Dr Eric Ashalley, Ghanaian nanoscientist with the Institute of Industrial Research (IIR) under the Council for Scientific and Industrial Research (CSIR) has invented a virus tracking device that brings testing diagnosis to the doorstep of everyone.
“The device can categorise and detect virus. When it comes to the COVID viruses, it can tell you which variant one is infected with,” Ashalley said on The Asaase Breakfast Show on Wednesday (12 January).
The Ghanaian has since secured a patent from the United States Patent Office.
Talking to the show host Kwaku Nhyira-Addo, the technology research scientist also disclosed that GPS has been integrated with the device for easy contact tracing.
“Where we can’t send people for contact tracing we can use the device because it can pinpoint people with the virus, thanks to the GPS,” Dr Ashalley said.
According to him, the invention is to help the world easily detect other viruses more dangerous than COVID in the future.
Presently, the device detects and categorises various kinds of microorganism and viruses utilising light-matter interplay.
He said the invention was achieved in collaboration with the University of North Texas-USA led by Prof Arup Neogi.
About the device
Ashalley said the device is convenient to use.
“The new device categorises various bacteria and viruses at an extremely high accuracy of 99.87% and it is compatible with smartphones and wearable devices,” the state-owned Daily Graphic quoted him.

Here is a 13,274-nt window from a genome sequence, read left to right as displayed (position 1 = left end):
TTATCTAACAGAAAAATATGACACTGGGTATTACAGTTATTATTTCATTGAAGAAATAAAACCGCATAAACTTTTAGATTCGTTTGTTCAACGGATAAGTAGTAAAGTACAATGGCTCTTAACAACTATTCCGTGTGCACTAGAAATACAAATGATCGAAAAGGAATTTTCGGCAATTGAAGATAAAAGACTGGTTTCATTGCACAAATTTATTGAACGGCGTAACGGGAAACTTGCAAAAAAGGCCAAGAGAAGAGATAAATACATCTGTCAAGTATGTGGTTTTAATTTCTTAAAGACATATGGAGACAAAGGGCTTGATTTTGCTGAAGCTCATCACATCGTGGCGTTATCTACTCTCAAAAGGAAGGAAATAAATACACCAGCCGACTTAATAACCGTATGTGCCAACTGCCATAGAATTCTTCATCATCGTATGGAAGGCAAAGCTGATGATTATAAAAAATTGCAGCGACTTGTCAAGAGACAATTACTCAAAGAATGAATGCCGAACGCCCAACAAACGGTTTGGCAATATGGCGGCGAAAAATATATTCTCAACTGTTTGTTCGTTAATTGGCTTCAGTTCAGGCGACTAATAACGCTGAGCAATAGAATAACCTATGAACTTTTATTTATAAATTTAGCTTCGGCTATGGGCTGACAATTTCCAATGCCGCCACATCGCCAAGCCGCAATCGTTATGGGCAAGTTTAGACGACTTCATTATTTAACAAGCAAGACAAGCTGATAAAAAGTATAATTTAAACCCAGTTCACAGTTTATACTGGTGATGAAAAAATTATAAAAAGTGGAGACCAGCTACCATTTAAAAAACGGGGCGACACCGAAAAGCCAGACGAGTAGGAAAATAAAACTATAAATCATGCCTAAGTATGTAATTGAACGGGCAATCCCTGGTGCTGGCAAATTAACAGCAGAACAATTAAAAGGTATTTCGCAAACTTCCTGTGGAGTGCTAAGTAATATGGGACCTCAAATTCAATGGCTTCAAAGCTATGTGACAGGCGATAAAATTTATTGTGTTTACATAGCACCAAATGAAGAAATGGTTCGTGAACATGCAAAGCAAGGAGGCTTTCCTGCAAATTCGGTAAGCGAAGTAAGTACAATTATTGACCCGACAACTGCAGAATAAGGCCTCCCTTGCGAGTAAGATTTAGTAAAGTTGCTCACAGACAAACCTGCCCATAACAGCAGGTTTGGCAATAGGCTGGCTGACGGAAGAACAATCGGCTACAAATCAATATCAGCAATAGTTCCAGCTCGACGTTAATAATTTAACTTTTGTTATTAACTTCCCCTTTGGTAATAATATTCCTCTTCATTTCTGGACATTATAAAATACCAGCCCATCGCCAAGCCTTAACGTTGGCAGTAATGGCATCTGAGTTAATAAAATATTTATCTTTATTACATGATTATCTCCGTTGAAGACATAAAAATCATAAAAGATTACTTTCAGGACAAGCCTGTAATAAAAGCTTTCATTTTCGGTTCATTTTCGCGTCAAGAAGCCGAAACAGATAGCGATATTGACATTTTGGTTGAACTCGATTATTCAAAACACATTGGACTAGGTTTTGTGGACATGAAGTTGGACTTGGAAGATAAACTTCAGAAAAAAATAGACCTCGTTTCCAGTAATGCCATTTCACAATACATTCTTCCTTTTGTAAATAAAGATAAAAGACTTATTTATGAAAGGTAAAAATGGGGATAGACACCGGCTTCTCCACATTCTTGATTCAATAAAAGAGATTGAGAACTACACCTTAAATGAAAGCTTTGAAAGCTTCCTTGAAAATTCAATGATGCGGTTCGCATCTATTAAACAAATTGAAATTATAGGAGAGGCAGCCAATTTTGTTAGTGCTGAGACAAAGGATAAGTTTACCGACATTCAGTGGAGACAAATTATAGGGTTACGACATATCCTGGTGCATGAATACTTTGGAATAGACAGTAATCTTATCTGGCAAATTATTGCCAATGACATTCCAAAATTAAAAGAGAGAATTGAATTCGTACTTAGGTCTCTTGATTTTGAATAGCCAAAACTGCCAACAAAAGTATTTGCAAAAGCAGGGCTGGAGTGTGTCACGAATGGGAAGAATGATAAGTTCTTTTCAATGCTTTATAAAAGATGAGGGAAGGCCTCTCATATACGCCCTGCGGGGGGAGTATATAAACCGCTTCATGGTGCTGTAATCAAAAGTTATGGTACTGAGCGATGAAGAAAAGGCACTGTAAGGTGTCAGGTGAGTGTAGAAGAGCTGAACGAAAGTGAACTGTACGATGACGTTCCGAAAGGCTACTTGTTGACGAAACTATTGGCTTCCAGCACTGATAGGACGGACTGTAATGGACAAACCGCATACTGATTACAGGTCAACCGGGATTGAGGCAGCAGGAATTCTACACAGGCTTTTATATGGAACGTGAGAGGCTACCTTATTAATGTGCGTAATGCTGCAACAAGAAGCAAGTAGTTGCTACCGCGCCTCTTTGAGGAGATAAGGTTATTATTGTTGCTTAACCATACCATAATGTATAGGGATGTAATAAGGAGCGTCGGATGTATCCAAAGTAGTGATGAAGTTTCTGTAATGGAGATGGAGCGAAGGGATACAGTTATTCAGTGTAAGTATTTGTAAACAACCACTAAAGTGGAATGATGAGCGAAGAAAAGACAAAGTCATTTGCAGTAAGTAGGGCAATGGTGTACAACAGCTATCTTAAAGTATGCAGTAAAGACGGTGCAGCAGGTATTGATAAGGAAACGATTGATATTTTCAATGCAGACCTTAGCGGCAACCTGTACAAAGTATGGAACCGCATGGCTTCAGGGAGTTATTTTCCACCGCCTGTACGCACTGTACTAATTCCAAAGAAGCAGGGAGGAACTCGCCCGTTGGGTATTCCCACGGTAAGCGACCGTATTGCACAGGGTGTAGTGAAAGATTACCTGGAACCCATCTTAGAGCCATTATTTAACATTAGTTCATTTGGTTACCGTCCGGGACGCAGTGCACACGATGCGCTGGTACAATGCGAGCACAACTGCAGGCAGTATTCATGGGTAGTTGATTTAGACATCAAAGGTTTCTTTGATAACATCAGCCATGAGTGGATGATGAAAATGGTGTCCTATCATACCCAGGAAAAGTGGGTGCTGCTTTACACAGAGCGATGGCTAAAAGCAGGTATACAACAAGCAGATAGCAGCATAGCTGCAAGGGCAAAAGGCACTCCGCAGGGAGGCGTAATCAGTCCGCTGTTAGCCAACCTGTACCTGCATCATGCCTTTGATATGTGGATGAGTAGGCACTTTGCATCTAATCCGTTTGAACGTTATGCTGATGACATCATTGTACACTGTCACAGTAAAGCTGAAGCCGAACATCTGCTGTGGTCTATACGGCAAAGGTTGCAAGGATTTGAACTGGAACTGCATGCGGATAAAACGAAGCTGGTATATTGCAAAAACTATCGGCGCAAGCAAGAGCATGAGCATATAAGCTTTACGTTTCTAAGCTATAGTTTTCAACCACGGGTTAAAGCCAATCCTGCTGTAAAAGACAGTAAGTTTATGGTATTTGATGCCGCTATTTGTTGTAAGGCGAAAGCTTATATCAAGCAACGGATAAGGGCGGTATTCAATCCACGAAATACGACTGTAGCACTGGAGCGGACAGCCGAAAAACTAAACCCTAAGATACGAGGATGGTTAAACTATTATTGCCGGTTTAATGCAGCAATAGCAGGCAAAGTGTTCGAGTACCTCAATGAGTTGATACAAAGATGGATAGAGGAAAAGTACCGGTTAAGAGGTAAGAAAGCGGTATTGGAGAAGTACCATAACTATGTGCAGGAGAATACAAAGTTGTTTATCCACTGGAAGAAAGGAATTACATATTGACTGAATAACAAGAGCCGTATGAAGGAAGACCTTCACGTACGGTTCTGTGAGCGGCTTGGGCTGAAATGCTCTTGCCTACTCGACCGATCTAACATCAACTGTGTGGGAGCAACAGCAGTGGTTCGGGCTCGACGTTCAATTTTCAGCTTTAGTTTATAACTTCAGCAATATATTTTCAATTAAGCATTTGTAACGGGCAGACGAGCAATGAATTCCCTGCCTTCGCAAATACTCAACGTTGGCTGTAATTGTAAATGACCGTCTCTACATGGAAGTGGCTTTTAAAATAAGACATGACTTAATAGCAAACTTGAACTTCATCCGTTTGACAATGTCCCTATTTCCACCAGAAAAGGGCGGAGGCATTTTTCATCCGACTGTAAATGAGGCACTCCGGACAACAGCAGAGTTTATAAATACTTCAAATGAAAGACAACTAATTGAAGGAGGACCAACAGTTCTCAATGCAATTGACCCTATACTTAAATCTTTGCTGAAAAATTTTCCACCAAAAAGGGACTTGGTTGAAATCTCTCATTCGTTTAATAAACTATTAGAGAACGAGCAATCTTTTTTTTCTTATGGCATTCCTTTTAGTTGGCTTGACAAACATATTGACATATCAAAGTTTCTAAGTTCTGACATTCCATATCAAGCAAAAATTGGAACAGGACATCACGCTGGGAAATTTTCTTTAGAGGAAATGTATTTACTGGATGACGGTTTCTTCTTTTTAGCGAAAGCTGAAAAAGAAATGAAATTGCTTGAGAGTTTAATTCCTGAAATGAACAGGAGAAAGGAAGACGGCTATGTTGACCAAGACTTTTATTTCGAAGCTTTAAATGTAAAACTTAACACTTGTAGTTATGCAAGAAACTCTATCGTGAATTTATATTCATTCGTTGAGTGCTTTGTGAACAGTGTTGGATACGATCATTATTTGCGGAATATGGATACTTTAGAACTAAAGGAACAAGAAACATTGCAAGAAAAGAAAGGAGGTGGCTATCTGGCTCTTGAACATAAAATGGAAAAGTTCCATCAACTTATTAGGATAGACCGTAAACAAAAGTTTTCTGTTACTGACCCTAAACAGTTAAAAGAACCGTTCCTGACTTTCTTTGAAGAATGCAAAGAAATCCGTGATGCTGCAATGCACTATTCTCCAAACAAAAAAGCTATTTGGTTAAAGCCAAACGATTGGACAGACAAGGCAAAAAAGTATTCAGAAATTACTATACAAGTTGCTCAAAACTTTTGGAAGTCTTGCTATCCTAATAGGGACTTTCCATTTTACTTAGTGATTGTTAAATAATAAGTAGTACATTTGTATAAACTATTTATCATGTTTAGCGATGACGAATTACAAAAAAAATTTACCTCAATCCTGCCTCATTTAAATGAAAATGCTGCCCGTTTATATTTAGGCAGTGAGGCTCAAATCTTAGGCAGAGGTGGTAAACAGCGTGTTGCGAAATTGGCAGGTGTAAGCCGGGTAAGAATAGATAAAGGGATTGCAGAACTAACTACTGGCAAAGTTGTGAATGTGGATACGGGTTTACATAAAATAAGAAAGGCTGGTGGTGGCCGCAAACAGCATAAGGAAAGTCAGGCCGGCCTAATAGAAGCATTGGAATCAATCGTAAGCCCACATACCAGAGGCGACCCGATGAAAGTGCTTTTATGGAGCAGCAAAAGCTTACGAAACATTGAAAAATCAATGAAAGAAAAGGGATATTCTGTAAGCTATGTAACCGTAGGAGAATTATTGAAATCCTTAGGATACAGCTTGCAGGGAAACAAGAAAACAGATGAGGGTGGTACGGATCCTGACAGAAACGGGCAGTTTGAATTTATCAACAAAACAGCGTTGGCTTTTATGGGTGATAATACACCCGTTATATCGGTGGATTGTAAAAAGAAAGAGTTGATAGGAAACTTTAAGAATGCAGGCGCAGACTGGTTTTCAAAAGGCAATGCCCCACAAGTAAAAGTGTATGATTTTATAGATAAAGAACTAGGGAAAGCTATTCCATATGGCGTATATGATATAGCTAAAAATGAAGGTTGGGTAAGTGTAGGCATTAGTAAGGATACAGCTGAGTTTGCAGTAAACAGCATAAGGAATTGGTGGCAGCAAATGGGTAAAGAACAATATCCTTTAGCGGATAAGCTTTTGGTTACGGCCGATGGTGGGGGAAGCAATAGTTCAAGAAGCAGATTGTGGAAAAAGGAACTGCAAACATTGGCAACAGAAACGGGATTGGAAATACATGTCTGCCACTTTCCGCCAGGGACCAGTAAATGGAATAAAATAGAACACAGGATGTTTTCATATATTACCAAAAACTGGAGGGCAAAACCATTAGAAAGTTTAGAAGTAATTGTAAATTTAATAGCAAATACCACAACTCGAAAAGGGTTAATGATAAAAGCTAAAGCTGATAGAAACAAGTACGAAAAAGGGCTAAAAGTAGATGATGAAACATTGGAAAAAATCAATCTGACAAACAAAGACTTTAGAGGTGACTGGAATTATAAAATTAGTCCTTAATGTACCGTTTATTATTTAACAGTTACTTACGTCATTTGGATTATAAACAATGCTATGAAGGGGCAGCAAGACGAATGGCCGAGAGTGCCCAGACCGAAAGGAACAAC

Ashalley advised Ghanaian institutions and young innovators to pay close attention to very simple concepts and look at innovation as a means to help others other than acquiring wealth.
“To the government do not wait for innovators to come to you for help. Sometimes you calling in to check what is happening and providing support is encouraging, but when there’s too much silence it defeats the purpose to which we are inventing,’’ he told Asaase Radio.
Other projects from CSIR
Ashalley added that: “The institute is undergoing a major revamp, we have a smart irrigation system which you can be anywhere on the surface of the globe and regulate the irrigation in your farm, this is one of the brilliant projects we are working on’.”
Ashalley received his Masters and PhD degrees from the Institute of Fundamental and Frontier Sciences (IFFS) at the University of Electronic Science and Technology of China (UESTC), in 2014 and 2018 respectively, both in nanoscience and technology.
He has professional membership with IEEE, Optical and the Royal Society of Chemistry – UK. Ashalley is also the founder and CEO of RGlobal-worldwide; a multidisciplinary research institute.
He has two years of postdoctoral research experience jointly with the University of North Texas-USA and UESTC-China in 2021, and currently working with the Institute for Industrial Research under the Council for Scientific and Industrial Research (CSIR-IIR).
His research interests include machine-learning-based nanophotonic systems design and optimisation, optical neural networks, chiral plasmonics and integrated intelligent nanophotonic devices.